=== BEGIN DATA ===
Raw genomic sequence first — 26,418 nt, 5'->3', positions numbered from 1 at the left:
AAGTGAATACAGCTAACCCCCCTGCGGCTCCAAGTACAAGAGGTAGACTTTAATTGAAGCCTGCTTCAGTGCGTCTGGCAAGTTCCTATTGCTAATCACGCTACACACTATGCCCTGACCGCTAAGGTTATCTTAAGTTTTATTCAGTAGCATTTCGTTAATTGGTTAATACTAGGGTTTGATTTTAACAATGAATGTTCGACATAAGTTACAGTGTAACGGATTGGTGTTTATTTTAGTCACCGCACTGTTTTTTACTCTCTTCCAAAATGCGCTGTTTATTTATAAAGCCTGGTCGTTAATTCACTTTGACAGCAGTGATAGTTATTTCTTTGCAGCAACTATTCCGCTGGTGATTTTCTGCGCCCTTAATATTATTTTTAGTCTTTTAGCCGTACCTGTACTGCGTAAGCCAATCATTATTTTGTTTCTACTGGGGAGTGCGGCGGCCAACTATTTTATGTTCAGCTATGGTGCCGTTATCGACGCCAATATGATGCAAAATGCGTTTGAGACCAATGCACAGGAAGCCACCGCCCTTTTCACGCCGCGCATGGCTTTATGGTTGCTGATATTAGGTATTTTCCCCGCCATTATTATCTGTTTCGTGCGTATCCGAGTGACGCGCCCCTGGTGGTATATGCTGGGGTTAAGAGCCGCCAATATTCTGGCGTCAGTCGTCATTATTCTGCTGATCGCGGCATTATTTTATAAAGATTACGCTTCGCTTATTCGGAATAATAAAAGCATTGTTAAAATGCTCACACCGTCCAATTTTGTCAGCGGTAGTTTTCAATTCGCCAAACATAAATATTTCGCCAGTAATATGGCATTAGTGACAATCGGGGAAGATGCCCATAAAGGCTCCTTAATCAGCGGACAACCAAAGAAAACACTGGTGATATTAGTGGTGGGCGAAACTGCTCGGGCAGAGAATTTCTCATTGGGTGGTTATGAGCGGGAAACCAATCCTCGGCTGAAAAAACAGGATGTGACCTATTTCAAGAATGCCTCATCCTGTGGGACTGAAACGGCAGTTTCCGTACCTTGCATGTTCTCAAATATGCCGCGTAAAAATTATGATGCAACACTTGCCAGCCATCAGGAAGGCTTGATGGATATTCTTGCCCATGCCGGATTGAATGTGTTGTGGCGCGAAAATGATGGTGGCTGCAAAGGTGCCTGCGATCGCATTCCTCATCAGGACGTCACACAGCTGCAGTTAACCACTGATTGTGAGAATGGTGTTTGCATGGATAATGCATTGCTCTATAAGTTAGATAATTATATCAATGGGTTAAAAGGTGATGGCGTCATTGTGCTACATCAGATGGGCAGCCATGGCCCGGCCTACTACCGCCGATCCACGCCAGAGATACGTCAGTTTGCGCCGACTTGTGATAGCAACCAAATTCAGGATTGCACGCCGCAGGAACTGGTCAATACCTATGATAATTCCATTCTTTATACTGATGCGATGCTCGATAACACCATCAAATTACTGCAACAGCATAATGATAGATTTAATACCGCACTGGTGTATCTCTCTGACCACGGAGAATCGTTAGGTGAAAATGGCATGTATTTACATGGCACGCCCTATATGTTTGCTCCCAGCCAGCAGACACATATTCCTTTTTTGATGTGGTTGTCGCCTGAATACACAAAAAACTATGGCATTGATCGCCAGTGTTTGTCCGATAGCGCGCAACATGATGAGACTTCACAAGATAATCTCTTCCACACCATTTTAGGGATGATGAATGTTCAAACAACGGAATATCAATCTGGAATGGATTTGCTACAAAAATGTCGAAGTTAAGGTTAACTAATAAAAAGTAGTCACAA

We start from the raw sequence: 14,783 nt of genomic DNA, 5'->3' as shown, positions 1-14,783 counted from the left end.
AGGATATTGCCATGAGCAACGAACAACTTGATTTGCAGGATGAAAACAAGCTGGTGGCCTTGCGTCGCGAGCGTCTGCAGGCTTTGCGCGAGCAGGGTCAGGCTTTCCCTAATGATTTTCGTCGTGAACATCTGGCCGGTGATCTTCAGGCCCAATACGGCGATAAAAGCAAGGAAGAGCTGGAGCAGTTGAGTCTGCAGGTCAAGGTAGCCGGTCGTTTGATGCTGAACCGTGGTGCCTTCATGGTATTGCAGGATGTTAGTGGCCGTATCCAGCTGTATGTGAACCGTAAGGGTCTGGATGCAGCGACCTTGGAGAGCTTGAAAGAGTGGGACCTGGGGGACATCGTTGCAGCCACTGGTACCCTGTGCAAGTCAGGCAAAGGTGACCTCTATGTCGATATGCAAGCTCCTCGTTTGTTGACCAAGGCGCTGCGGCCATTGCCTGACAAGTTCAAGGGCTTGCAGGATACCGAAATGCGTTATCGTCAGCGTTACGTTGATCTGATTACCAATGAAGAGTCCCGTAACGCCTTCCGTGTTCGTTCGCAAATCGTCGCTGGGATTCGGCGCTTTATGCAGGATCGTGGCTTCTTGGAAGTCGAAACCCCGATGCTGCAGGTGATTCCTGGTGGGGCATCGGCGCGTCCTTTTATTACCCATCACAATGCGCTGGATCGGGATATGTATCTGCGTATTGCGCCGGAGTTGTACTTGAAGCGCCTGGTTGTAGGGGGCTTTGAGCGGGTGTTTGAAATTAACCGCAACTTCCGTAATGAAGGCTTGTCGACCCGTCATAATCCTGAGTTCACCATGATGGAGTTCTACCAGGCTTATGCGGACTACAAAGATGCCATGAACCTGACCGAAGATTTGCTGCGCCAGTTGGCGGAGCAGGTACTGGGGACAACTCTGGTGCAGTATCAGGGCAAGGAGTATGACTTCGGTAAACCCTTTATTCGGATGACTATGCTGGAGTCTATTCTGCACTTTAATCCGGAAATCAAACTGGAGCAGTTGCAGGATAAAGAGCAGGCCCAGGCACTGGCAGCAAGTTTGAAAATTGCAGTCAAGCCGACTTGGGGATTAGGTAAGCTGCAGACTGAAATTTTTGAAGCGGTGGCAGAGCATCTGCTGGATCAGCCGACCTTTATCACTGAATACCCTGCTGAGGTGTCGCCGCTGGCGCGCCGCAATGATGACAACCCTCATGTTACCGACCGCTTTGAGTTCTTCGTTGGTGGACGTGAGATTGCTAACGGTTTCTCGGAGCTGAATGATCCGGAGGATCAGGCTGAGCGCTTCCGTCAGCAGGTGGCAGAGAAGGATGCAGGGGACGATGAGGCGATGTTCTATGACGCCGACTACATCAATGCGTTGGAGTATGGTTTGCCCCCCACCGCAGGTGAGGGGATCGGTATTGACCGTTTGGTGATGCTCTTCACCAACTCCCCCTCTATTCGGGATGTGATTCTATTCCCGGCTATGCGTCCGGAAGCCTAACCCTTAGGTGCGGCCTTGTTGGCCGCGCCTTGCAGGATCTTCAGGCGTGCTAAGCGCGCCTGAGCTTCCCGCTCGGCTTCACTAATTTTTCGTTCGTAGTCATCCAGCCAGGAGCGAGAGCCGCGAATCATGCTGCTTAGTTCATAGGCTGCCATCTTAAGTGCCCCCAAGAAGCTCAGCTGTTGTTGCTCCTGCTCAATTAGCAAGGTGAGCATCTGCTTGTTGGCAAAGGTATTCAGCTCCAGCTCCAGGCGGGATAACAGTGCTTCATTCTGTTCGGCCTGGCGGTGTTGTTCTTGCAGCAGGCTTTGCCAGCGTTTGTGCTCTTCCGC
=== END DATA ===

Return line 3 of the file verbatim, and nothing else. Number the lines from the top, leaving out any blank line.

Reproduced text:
We start from the raw sequence: 14,783 nt of genomic DNA, 5'->3' as shown, positions 1-14,783 counted from the left end.